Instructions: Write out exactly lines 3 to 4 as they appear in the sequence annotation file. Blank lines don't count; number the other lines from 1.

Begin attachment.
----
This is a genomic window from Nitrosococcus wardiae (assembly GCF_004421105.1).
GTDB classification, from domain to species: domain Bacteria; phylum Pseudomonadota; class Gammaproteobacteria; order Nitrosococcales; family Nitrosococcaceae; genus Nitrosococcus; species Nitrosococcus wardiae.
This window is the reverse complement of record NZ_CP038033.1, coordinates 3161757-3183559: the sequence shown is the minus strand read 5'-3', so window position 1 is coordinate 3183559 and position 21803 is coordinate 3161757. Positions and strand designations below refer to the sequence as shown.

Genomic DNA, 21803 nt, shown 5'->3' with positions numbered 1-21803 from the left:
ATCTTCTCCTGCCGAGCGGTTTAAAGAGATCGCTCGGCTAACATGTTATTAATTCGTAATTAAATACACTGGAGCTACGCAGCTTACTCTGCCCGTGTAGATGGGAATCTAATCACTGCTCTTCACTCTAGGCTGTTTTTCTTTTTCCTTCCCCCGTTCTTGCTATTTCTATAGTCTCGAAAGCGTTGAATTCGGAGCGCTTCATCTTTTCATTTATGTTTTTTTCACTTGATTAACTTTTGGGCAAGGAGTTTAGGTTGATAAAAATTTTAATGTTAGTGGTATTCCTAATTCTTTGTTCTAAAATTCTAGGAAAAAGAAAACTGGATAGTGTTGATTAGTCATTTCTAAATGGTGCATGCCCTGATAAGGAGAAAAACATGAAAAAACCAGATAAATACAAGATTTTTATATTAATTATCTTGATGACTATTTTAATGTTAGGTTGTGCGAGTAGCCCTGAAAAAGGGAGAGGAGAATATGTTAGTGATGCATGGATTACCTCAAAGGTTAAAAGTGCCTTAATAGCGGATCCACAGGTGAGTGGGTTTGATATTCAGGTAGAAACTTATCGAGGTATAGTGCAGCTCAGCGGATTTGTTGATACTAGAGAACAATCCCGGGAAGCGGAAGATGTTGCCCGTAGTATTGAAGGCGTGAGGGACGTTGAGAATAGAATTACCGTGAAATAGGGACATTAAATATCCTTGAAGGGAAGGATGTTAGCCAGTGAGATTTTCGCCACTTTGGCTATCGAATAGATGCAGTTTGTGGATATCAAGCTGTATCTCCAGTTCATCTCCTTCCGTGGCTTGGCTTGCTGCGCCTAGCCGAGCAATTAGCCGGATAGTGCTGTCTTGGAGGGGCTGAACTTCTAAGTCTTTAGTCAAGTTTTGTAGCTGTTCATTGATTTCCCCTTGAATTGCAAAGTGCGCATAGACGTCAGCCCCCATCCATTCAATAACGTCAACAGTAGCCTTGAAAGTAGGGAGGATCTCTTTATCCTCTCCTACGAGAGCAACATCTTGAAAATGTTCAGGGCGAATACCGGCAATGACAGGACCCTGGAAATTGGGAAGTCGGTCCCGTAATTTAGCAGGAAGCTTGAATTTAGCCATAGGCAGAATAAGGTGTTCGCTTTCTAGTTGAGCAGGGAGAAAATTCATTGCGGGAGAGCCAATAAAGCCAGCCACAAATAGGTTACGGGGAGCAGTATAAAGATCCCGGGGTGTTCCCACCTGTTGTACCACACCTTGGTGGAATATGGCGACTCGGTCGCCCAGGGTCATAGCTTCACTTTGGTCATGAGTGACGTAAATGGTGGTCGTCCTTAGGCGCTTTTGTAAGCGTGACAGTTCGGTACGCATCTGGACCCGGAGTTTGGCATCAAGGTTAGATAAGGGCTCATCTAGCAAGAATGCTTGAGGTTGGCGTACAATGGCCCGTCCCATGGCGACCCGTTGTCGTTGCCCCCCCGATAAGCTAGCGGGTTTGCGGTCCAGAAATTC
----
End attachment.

This window is the reverse complement of record NZ_CP038033.1, coordinates 3161757-3183559: the sequence shown is the minus strand read 5'-3', so window position 1 is coordinate 3183559 and position 21803 is coordinate 3161757. Positions and strand designations below refer to the sequence as shown.

Genomic DNA, 21803 nt, shown 5'->3' with positions numbered 1-21803 from the left: